Goodbye Twitter ‘Likes’?
2018 November 14
When you hop onto Twitter are you more likely to “like”, “retweet”, or both? Believe it or not, the like button just might be out the door.
The like button has taken on a few different forms of the last few years, beginning as a star symbol until 2015.
This feature on Twitter is intended as a way for platform users to express their support or enjoyment in a piece of content.
However, Twitter has recently announced their plan to eliminate the like feature in hopes of encouraging healthy conversation.
“Us making that number bold and big incentivizes people to want to increase it, and feel bad if they couldn’t. That’s not right,” Jack Dorsey - Twitter CEO and co-founder.
The psychology behind ‘Likes’.
‘Likes’ have become an indicator of popularity, social standing, and community relevance. The like button has merely become a vanity metric, and that’s scary. We might argue that the like button has increased our need as humans for validation and social gratification in the real world.
An anonymous 17-year-old was quoted as saying, “As someone who gets anxious and occasionally struggles with self-esteem, the amount of Likes on my posts can be both hugely uplifting or depressing.”
Additionally, a staggering 89 percent of people admitted that receiving several Likes on a social media post aides in their happiness.
Moreover, 55.4 percent of people admitted to being jealous when they see another person has more Likes.
When you start to read the statistics, removing the Like button might just be an easy sell for many of us here.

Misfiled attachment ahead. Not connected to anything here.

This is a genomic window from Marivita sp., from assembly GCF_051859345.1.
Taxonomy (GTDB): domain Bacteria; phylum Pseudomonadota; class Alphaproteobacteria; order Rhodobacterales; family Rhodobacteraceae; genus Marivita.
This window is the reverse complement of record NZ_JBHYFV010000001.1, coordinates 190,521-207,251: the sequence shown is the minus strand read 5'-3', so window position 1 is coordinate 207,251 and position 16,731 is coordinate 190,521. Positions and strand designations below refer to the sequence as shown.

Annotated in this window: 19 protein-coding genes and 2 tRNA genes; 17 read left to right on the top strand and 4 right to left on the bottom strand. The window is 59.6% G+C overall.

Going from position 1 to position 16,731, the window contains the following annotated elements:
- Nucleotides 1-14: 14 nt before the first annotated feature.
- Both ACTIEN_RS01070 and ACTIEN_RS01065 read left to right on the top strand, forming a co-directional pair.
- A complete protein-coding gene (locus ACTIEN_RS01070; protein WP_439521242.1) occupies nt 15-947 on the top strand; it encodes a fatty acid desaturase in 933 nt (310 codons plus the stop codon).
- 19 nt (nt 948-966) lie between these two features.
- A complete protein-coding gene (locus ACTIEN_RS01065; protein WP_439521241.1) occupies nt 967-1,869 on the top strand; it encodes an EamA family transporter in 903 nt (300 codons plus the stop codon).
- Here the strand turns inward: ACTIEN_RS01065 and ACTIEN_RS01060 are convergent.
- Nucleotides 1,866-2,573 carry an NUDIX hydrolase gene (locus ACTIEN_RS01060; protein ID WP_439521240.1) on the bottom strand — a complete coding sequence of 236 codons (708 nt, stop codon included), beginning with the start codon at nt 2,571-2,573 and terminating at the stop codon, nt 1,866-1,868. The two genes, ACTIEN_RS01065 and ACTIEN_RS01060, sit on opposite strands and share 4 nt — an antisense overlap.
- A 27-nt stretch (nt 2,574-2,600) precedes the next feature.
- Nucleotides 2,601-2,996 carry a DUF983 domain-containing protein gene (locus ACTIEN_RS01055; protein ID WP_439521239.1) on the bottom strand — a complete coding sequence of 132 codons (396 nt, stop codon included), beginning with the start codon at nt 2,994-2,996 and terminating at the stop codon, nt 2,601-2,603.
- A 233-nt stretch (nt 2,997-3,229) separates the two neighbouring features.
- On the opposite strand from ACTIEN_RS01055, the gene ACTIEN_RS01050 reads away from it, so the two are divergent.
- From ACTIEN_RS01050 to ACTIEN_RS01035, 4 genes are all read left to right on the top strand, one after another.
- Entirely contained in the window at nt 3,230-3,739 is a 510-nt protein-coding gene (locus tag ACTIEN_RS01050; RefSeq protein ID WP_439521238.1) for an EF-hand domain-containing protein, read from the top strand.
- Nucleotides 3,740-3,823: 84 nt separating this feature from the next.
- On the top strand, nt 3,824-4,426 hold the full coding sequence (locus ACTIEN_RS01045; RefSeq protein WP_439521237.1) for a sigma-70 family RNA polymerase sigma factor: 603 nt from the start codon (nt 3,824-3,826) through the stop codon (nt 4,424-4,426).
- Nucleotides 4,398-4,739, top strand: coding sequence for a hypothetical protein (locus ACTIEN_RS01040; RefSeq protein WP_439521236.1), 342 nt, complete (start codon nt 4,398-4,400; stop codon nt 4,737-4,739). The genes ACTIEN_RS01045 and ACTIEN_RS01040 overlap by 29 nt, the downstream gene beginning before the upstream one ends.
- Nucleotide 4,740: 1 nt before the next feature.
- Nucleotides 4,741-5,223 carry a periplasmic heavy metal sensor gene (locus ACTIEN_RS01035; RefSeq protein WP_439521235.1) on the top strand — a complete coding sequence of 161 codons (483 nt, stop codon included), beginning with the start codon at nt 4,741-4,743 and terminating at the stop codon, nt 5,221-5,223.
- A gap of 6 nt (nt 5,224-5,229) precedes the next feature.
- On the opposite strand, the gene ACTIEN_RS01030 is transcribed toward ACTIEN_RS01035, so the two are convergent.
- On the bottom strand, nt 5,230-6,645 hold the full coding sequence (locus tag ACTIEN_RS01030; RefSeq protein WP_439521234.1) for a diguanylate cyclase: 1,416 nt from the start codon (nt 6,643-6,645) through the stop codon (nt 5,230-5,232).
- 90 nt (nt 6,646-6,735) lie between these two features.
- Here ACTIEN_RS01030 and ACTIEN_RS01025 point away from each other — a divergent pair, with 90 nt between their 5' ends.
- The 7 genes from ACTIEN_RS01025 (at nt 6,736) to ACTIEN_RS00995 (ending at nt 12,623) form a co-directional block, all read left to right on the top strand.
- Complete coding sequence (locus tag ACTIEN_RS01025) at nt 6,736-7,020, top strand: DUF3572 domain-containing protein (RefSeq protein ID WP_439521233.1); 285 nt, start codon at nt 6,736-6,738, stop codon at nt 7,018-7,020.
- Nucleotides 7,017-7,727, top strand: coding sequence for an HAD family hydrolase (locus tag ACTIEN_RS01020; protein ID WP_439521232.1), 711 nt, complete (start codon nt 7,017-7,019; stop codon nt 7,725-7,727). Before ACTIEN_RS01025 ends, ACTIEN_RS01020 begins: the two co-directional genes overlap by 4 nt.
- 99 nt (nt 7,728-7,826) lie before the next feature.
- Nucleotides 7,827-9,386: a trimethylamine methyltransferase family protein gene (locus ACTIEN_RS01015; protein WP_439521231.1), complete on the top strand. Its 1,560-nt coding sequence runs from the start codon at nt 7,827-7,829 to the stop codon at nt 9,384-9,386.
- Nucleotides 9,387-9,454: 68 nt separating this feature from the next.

How ‘Likes’ affect business.
Likes affect brand awareness, but don’t necessarily convert to revenue. Primarily because liking is simple for users and easy to move on from.
What really matters on Twitter? Your business’s overall Impressions and Engagement Rate.
Twitter Impressions indicate your brand presence and how far into the platform your post has gone.
Your engagement rate is a compilation of Likes, Retweets, and post clicks.
In a perfect world, both your Impressions and Engagement Rate will be high. However, it’s important to analyze these numbers for insight in your followers.
If your Impressions are low and you have a high follower count, your followers are likely inactive. If your Impressions are high, but lacking in engagement, you should rethink your content.
Ultimately, the Like button on Twitter is a tool to show interest. On a personal level, we’re perfectly fine to see it go. On a business level, we’re interested to see how it could affect the world of digital marketing.
What do you think?
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